Alexander Pope, Epilogue to the Satires: Dialogues I & II

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On 16 May 1738, Pope published

One Thousand Seven Hundred and Thirty Eight: A Dialogue Something Like Horace

. Two months later he published its sequel

One Thousand Seven Hundred and Thirty Eight: Dialogue II

. These two poems, known together, since

The Works of Alexander Pope, Vol. II, Part II

, 1740, as the

Epilogue to the Satires: Dialogues I & II

, constitute Pope's most ringing indictment of “that insuperable corruption and depravity of manners, which he had been so unhappy as to live to see” in Hanoverian England in the 1730s. The two poems continue the style of the

Imitations of Horace

, written during the previous five years, but, unlike them, are not based on any single Horatian original. Written and published at two-month intervals, they were conceived in the same spirit of…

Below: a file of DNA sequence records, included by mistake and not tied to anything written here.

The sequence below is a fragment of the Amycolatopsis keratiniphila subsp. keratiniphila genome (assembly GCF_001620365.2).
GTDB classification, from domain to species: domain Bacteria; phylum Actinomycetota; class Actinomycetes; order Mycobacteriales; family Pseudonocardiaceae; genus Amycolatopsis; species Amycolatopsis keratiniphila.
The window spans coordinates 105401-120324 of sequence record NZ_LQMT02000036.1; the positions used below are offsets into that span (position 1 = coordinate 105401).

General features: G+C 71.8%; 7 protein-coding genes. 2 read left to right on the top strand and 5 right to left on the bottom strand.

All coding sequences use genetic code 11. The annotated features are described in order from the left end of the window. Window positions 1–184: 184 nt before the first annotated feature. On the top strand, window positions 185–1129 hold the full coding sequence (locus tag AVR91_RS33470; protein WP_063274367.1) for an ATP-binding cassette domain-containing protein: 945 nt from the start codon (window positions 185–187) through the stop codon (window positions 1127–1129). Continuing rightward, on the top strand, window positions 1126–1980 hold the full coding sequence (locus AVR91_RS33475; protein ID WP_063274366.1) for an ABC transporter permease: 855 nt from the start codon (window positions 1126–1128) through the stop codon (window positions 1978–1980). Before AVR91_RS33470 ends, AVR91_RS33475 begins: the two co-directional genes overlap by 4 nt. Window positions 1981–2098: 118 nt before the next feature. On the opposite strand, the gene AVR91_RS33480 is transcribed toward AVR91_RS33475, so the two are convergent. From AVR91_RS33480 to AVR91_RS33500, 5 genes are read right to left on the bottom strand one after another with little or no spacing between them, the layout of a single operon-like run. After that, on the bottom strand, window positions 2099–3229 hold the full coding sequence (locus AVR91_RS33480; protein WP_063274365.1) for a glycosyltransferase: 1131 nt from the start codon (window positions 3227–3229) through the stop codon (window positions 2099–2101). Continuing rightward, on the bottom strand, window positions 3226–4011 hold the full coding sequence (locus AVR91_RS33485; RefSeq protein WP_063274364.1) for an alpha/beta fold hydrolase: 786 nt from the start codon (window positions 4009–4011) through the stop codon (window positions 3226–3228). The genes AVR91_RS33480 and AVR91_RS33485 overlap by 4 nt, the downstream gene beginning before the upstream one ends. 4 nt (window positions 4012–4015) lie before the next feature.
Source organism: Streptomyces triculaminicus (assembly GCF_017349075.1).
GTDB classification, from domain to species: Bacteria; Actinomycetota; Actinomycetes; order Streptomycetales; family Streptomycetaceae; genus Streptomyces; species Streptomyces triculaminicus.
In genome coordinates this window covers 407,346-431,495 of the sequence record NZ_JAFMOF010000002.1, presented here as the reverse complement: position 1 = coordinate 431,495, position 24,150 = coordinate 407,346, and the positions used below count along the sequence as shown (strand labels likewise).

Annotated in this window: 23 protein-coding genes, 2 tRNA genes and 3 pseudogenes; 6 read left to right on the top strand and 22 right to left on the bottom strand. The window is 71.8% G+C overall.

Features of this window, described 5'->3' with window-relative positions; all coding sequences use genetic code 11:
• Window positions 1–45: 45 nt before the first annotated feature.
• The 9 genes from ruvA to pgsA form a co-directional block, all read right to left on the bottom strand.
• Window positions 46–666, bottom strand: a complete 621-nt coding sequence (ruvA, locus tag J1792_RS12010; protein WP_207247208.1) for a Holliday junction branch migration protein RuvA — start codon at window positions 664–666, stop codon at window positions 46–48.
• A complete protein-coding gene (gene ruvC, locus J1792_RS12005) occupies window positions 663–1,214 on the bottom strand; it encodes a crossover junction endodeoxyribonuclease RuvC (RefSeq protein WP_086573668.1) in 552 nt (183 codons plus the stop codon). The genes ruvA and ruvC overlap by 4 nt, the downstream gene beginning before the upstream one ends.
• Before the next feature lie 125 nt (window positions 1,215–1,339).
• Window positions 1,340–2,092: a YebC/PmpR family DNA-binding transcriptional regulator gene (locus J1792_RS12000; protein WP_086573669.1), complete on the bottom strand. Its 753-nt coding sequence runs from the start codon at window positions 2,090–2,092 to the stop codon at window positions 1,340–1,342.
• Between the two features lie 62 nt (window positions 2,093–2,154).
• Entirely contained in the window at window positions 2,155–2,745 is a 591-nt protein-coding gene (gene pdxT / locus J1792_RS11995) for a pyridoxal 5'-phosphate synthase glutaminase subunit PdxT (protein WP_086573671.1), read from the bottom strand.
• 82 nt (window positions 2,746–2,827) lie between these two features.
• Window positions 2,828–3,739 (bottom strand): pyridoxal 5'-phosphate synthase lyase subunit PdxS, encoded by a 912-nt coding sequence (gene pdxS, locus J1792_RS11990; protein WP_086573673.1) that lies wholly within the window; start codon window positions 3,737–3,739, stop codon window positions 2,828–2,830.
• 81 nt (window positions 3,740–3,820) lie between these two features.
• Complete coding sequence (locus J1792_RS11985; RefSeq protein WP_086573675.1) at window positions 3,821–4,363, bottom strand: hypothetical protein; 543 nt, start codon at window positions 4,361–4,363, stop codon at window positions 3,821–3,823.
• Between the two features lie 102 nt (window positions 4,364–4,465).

2806 words

Citation: Gordon, Ian. "Epilogue to the Satires: Dialogues I & II". The Literary Encyclopedia. First published 21 March 2002 [https://www.litencyc.com/php/sworks.php?rec=true&UID=5337, accessed 21 May 2024.]

5337 Epilogue to the Satires: Dialogues I & II 3 Historical context notes are intended to give basic and preliminary information on a topic. In some cases they will be expanded into longer entries as the Literary Encyclopedia evolves.

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